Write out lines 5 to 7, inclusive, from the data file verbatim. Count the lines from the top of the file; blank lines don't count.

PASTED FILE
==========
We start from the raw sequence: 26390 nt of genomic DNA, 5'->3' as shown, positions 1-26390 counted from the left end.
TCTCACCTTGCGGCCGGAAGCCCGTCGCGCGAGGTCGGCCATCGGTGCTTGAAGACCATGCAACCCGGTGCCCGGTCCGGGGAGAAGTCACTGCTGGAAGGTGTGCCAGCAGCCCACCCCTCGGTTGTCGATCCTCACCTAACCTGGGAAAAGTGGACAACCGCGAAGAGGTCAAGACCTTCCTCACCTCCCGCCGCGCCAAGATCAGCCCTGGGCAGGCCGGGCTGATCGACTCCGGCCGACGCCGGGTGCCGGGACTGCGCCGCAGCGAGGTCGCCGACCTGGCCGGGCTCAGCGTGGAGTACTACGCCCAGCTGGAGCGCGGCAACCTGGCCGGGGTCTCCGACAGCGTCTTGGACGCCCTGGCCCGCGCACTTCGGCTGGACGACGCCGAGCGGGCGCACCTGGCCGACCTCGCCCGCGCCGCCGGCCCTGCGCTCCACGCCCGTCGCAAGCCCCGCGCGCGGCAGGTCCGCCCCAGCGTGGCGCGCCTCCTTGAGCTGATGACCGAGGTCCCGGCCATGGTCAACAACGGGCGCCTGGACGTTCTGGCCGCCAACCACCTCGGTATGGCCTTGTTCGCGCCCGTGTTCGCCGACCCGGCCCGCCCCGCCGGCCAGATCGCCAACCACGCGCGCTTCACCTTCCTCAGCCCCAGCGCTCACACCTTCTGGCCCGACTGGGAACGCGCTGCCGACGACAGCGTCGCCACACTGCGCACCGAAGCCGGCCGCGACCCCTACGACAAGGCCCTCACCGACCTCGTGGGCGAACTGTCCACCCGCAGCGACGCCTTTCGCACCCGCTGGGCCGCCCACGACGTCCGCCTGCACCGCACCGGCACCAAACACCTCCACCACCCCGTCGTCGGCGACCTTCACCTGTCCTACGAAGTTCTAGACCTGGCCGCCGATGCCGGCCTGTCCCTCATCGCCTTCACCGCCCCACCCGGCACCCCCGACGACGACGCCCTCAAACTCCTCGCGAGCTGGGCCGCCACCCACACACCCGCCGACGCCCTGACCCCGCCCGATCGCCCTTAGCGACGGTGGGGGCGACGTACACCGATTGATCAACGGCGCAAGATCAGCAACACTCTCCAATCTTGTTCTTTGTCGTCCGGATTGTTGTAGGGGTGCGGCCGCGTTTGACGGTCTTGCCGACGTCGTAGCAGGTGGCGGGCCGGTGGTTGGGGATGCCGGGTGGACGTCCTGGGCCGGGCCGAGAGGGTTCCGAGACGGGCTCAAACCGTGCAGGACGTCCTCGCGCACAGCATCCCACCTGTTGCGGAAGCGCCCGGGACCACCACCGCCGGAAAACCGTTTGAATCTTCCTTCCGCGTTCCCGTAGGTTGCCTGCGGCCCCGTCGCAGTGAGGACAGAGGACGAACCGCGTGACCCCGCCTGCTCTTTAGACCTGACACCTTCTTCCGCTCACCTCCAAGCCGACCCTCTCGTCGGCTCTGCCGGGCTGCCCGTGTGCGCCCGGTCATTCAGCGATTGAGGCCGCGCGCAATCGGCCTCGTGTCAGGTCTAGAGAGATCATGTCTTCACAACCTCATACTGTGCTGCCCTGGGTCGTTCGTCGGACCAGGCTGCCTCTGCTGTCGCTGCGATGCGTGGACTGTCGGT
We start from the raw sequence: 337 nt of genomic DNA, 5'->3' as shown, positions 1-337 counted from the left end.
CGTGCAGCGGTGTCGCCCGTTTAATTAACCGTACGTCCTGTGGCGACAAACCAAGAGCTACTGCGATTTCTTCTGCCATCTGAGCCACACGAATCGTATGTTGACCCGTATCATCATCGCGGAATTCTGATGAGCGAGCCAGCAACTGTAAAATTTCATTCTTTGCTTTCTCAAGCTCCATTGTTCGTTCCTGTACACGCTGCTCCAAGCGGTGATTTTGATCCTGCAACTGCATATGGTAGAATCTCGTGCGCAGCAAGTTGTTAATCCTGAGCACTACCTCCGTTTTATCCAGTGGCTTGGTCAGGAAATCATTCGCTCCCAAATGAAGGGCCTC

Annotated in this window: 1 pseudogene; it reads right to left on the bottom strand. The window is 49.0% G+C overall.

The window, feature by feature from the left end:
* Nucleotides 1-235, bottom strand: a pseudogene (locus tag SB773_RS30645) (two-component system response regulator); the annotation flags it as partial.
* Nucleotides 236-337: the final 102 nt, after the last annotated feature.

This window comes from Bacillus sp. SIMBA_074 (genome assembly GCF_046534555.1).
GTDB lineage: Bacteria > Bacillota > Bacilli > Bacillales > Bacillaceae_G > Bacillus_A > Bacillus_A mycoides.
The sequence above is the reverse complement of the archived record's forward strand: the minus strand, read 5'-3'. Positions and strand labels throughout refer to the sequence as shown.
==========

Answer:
Annotated in this window: 1 pseudogene; it reads right to left on the bottom strand. The window is 49.0% G+C overall.

The window, feature by feature from the left end:
* Nucleotides 1-235, bottom strand: a pseudogene (locus tag SB773_RS30645) (two-component system response regulator); the annotation flags it as partial.